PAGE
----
Type: Law Bulletins
Date: 05/02/2017

Recent CBCA Decision Reinforces That Contractors Must Be Vigilant in Fighting Negative CPARS Evaluations

On March 1, 2017, the Civilian Board of Contract Appeals (“CBCA”) confirmed that it lacks jurisdiction to grant injunctive relief in the case of a negative Contractor Performance Assessment Reporting System (“CPARS”) evaluation. Compucraft, Inc. v. Gen. Services Admin., CBCA 5516, March 1, 2017, 2017 WL 838076. Specifically, the CBCA will not order an agency to alter a CPARS evaluation even though “[a] contractor clearly [has] standing to sue [the Government] based on the substantive allegation that the [G]overnment acted arbitrarily and capriciously in assigning an inaccurate and unfair performance evaluation.” Id. at § II (internal quotation marks omitted). The CBCA joins the ranks of the Court of Federal Claims (“COFC”) and the Armed Services Board of Contract Appeals (“ASBCA”), both of which have already arrived at the same conclusion. Todd Const., L.P., v. U.S., 88 Fed. Cl. 235, 243 (2009); Versar, Inc., ASBCA 56857, May 6, 2010, 10-1 BCA ¶ 34437.

This decision underscores the reality that it’s the contractors themselves who can most effectively change a CPAR rating. Some approaches work better than others.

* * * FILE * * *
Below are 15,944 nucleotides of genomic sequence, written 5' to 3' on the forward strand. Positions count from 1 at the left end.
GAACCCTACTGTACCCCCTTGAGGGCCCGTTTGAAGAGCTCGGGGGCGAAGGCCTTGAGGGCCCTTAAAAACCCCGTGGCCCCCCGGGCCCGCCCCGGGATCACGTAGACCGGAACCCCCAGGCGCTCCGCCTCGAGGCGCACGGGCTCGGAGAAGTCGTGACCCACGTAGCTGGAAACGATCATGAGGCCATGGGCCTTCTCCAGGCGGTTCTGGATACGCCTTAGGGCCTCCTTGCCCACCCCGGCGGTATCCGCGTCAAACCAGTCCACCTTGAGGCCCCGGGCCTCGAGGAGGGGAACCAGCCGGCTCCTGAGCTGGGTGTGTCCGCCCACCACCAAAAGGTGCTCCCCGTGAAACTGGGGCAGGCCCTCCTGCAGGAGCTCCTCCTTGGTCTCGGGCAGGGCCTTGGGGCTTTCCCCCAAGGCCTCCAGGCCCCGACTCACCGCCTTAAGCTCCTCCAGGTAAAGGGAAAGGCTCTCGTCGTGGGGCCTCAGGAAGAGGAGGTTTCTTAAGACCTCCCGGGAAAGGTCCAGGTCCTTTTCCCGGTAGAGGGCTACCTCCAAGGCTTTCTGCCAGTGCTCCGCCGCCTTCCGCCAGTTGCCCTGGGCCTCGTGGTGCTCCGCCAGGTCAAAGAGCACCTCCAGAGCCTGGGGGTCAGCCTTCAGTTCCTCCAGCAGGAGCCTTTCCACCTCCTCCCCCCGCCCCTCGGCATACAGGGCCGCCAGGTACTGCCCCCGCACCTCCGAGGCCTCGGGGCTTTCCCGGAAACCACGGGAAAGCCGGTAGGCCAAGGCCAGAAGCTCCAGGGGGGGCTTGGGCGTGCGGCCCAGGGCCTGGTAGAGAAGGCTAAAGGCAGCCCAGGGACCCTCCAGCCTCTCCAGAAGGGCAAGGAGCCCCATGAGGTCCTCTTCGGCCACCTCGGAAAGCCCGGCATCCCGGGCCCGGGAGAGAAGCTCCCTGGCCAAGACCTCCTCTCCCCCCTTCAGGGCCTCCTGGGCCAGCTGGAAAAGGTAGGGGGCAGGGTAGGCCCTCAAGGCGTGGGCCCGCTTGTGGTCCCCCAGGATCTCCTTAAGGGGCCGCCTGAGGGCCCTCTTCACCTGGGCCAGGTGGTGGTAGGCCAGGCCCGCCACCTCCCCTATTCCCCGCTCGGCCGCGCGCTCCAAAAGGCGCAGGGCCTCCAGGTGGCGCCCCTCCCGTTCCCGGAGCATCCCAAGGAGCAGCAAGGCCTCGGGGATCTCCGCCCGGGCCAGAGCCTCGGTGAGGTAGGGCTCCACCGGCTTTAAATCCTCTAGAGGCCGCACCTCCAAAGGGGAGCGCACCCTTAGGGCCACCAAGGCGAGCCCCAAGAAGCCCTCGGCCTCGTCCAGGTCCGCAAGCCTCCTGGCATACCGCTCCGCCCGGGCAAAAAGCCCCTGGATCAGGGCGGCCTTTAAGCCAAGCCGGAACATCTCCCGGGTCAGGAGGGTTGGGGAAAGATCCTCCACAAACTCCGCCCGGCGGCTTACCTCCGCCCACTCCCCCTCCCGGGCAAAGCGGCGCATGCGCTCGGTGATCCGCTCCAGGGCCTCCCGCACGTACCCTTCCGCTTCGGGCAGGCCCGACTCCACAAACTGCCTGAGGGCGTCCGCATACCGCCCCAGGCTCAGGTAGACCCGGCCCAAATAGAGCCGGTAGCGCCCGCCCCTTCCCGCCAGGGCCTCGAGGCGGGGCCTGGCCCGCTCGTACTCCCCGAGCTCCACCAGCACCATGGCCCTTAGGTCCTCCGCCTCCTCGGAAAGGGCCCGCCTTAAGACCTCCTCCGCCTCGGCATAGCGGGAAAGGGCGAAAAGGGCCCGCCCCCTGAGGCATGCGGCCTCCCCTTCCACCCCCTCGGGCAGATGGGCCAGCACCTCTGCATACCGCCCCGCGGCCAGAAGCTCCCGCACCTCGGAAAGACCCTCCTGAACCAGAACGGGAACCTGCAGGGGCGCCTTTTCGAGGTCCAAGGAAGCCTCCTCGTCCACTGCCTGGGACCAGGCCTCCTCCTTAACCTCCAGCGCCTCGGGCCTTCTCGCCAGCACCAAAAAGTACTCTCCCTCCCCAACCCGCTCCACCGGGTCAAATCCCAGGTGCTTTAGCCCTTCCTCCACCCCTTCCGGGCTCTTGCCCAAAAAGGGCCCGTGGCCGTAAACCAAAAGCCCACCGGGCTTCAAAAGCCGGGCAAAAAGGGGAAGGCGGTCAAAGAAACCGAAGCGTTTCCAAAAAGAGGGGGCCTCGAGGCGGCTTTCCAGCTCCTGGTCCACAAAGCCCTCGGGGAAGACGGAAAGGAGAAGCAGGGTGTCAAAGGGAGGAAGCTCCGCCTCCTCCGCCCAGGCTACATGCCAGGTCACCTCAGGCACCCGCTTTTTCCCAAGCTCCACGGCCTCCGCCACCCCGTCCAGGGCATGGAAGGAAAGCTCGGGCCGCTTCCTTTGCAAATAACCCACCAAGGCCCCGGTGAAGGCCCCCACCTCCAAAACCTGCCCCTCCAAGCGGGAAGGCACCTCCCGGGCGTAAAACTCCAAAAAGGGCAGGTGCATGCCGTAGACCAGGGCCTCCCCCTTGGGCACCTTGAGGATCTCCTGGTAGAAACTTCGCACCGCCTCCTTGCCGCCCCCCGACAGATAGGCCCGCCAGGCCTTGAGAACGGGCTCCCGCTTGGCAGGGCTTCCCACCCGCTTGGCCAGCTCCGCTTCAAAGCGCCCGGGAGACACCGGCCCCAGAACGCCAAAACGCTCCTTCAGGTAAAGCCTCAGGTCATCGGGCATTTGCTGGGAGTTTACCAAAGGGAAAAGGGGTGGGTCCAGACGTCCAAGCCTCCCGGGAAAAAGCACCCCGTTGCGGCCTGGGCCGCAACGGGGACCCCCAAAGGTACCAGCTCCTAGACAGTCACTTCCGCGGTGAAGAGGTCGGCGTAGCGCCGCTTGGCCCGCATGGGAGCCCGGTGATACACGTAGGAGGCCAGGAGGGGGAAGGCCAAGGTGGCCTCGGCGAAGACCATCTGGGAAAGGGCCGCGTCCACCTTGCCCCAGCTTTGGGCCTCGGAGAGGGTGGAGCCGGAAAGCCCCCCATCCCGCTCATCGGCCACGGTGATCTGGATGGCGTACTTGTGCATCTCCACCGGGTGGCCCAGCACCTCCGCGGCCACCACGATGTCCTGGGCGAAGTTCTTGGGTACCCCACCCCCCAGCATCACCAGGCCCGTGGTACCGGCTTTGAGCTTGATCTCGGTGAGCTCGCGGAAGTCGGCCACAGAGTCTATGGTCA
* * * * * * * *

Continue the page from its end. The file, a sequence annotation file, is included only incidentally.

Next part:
When CPARs are issued, contractors “shall be afforded up to 14 calendar days from the date of notification of availability of the past performance evaluation to submit comments, rebutting statements, or additional information.” FAR § 42.1503(d).  The best practice is to simultaneously (1) perform a deep dive into the contract records to support a detailed written explanation of what issues the CPAR author may have overlooked or failed to consider when placing unfavorable information or ratings in the evaluation; and (2) reach out to the CO to see if (s)he is willing to meet to discuss the performance evaluation and consider revising it to reflect a more favorable view of the contractor’s performance.  Often, when presented with compelling facts, an agency will reconsider its initial findings.  A face-to-face meeting is frequently helpful.  But, even if the agency does not revise its evaluation, the agency must include the written contractor response as a part of the evaluation in CPARS.

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